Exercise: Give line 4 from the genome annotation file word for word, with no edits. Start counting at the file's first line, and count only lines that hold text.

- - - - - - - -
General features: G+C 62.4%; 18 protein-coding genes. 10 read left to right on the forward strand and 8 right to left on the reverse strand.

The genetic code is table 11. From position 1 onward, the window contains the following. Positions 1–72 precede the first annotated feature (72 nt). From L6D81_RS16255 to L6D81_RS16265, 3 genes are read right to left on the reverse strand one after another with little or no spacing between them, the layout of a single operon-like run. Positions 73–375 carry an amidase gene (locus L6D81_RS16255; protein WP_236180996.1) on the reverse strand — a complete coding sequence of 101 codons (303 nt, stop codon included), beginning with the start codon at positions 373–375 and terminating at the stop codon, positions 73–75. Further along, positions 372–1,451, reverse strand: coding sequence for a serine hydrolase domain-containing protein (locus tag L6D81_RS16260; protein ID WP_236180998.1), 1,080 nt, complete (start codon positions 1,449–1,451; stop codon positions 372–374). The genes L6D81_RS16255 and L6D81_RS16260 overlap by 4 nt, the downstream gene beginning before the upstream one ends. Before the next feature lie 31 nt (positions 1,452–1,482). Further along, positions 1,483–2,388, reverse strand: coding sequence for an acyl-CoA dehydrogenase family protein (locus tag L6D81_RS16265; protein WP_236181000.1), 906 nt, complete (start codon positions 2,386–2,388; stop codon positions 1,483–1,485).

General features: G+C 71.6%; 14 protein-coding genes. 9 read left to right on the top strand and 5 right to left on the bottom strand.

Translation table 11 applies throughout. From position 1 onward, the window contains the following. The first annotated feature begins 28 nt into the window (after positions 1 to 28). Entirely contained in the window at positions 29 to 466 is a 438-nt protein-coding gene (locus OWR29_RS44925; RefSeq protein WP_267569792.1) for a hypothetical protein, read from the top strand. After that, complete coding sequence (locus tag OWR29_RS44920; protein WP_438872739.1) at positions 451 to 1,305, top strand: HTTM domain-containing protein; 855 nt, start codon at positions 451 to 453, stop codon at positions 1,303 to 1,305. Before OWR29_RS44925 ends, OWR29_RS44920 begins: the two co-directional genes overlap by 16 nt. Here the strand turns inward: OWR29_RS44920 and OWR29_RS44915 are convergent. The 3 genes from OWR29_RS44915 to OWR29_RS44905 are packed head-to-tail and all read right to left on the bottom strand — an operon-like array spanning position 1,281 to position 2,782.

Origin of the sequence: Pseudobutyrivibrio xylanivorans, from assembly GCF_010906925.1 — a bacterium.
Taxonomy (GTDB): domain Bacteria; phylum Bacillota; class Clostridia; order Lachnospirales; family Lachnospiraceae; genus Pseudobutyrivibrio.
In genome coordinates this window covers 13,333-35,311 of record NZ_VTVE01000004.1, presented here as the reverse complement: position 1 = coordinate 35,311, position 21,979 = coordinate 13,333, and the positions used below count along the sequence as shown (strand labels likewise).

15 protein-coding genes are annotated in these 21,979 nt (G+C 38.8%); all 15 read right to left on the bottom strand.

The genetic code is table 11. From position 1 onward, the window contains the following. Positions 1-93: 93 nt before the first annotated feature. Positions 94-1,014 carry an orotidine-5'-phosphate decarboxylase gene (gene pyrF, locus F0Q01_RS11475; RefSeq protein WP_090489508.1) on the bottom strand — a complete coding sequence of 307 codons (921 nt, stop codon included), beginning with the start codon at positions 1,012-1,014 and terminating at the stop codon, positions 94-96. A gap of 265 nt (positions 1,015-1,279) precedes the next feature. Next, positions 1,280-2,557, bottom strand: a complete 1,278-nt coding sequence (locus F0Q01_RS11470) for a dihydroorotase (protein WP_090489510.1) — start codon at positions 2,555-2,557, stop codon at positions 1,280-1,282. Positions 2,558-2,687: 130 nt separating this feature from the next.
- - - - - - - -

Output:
Translation table 11 applies throughout. From position 1 onward, the window contains the following. The first annotated feature begins 28 nt into the window (after positions 1 to 28). Entirely contained in the window at positions 29 to 466 is a 438-nt protein-coding gene (locus OWR29_RS44925; RefSeq protein WP_267569792.1) for a hypothetical protein, read from the top strand. After that, complete coding sequence (locus tag OWR29_RS44920; protein WP_438872739.1) at positions 451 to 1,305, top strand: HTTM domain-containing protein; 855 nt, start codon at positions 451 to 453, stop codon at positions 1,303 to 1,305. Before OWR29_RS44925 ends, OWR29_RS44920 begins: the two co-directional genes overlap by 16 nt. Here the strand turns inward: OWR29_RS44920 and OWR29_RS44915 are convergent. The 3 genes from OWR29_RS44915 to OWR29_RS44905 are packed head-to-tail and all read right to left on the bottom strand — an operon-like array spanning position 1,281 to position 2,782.